Thursday, September 5, 2013

American Occupation in the Philippines

 (1899 – 1934)

                As the real motives of the Americans were known by the Filipinos, the tension between the two parties began. On February 4, 1899, Private Willie Grayson shot a Filipino soldier at San Juan Bridge resulting to the outbreak of Filipino-American hostilities. The Filipinos had made responses against the Americans, to keep their country’s independence from foreign powers. However, through the ratification of the Treaty of Paris on February 6, 1899, the Philippines became an official colonial territory of the United States of America. But in spite of this, the Filipinos continued their resistances against the Americans. Until Gen. Emilio Aguinaldo was captured by the Americans and pledged allegiance to the United States causing other generals to surrender also. The resistances of the elites against the Americans ended until the last Filipino Gen. Simeon Ola gave up on September 23, 1903. Even though there are still resistances led by the Filipino masses in other parts of the country, a new chapter of the Philippine history began.


President William McKinley declared an apparently altruistic policy for the Philippines: “The Philippines are ours, not to exploit, but to develop, to civilize, to educate, to train in the science of self-government.”

However, he did not state the other motives for annexing the country. These other colonial objectives were:
1.       To pursue a “manifest destiny” for America as a world power
2.       To use the Philippines as a source of raw materials for US industries and as a market for US manufactured products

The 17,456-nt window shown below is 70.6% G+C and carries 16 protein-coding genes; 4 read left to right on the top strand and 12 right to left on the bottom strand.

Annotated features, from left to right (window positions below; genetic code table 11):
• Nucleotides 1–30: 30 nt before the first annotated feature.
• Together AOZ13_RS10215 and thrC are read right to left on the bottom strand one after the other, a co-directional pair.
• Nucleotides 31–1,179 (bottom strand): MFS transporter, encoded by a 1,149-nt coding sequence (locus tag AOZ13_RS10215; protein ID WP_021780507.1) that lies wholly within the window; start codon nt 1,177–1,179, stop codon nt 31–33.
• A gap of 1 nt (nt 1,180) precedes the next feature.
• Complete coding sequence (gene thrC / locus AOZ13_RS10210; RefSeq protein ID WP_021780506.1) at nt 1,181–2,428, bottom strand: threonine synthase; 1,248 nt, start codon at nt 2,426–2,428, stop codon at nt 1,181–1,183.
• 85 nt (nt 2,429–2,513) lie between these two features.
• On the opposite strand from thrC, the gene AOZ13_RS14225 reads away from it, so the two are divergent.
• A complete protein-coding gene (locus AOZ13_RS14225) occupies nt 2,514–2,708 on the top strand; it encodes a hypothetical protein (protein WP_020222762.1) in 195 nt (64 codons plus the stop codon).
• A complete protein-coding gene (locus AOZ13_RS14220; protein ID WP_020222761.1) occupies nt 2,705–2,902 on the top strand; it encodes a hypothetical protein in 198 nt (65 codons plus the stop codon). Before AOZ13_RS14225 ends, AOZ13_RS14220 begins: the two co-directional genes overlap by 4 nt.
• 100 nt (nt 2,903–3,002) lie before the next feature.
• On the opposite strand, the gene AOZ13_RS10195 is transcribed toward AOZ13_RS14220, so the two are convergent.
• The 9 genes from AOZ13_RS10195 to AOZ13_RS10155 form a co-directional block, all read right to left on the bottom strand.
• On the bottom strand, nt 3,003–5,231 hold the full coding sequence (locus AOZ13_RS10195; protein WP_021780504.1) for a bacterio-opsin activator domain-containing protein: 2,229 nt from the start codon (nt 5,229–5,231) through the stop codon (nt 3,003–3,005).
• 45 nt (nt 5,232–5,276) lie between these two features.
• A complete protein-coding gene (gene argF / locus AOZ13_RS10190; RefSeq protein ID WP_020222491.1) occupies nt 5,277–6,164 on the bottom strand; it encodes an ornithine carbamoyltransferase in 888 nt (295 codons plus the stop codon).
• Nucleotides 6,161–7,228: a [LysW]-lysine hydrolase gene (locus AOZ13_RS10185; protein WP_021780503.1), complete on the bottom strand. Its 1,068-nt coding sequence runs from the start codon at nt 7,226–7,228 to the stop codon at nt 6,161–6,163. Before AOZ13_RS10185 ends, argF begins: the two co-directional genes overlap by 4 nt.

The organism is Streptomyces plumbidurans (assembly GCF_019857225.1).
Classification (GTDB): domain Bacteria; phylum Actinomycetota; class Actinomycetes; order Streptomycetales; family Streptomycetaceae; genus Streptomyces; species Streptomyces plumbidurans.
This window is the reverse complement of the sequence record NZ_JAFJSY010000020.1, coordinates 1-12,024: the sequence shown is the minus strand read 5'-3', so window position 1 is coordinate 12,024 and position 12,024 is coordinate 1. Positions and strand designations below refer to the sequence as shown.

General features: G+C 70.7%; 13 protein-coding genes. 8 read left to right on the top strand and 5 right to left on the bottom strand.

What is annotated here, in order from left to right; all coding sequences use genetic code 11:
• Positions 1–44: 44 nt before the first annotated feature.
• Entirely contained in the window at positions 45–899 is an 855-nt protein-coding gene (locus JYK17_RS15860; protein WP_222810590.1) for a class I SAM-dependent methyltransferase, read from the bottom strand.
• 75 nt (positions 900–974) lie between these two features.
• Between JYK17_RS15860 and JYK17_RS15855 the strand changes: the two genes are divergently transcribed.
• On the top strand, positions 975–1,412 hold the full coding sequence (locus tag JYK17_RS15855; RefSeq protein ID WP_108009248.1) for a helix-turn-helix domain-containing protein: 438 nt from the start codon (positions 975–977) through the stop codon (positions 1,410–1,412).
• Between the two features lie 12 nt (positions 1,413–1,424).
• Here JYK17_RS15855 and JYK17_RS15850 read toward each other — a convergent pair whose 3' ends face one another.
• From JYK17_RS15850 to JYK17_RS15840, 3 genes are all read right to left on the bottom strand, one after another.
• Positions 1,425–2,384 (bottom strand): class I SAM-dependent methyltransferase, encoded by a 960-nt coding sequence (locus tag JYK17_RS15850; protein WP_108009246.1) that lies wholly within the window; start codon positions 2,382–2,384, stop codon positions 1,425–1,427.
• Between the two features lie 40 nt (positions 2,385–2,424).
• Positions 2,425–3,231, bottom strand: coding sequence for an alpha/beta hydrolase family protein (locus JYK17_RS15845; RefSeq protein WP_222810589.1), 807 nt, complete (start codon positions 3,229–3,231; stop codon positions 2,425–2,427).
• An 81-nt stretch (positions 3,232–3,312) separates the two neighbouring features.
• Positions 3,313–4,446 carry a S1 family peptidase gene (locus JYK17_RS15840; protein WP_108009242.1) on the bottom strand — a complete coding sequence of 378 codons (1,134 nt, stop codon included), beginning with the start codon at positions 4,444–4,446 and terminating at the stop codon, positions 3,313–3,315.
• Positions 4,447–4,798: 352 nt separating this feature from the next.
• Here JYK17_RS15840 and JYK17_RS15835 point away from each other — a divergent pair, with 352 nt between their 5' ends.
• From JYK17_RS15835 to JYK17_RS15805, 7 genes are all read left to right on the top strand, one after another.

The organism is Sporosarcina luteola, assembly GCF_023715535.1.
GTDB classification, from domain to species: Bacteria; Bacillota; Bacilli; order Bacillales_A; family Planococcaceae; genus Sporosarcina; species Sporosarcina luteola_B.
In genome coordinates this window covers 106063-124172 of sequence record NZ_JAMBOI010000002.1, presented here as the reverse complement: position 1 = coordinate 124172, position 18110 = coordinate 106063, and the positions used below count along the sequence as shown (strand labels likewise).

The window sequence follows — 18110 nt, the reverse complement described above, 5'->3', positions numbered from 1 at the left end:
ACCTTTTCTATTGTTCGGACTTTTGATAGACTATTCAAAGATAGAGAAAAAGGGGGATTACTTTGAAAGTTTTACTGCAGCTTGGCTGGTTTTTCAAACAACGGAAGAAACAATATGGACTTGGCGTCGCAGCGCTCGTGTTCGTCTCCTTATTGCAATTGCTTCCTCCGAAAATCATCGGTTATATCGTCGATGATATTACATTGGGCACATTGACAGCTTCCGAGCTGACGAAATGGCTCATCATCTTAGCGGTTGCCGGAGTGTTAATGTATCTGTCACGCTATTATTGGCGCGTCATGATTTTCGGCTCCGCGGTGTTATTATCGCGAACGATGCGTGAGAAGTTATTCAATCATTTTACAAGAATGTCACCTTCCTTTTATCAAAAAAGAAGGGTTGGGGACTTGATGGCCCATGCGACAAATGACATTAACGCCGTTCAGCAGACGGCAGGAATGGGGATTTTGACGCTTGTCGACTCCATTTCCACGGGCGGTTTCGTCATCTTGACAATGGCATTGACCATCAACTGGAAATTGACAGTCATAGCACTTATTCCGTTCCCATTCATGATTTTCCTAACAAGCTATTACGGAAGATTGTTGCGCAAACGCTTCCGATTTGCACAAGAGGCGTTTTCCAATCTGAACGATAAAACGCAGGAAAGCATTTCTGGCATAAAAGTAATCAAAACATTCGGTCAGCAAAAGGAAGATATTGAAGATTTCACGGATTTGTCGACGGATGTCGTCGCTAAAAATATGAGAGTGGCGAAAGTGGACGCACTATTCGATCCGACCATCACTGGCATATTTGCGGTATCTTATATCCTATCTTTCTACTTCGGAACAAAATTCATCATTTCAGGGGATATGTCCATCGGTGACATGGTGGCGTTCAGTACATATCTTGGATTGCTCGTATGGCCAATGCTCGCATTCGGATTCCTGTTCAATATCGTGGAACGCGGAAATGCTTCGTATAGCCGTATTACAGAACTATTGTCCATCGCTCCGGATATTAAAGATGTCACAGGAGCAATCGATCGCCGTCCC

3.       To use the Philippines as a military and naval base
4.       To have a refueling port of American ships servicing their interests in China
II. MILITARY GOVERNMENT (August 14, 1898 – July 4, 1901)

In this type of government, the American President appointed military generals to govern the territory. It lasted for three years during the Philippine-American War. The three military governors were:
(1)  Gen. Wesley Meritt                         (2) Gen. Elwell Otis                       (3) Gen. Arthur MacArthur
The greatest achievement of the Military Government was the pacification of the country and the laying down of the foundation of the civil regime. It introduced the American school system, with soldiers as first teachers. It organized the civil courts, including the Supreme Court. Cayetano Arellano was the 1st Chief Justice. Local governments were established in towns and provinces under the control of American troops. On May 7, 1899, the first election was held by Gen. Henry W. Lawton in Baliwag, Bulacan.

During the establishment of Phil. Commissions, the chief executive of the Phil. is still the military governor. Each commission is a five-person group led by a chairman who was chosen by the President of United States to make a survey of Philippine conditions and achieve peaceful extension of American sovereignty over the archipelago. The two commissions were:
A.      SCHURMANN COMMISSION (January 20, 1899) – the 1st Phil. Commission led by Dr. Jacob Schurmann, President of the Cornell University, (with George Dewey, Charles Denby, Elwell Otis, and Dean Worcester). In their report, they acknowledge the aspirations of Filipinos for independence. However, they declared that the Philippines was not yet ready for it. Thus, they recommended the establishment of civilian government having a bicameral legislature, withdrawal of military rule in the pacified areas, conservation of natural resources for the Filipinos, organization of autonomous local governments, opening of free public schools and appointment of high ability and good character men to important government offices.

B.      TAFT COMMISSION (March 16, 1900) – the 2nd Phil. Commission led by Judge William Howard Taft (with Henry Clay Ide, Luke Edward Wright, Dean Conant Worcester and Bernard Moses). The 2nd Commission was tasked to be the legislature of the Philippine Islands.
*SPOONER AMENDMENT (March 2, 1901) – it is the modification of Sen. John C. Spooner which allowed the U.S. President to fully administer Philippines.
III. CIVIL/ INSULAR GOVERNMENT (July 4, 1901 – November 14, 1935)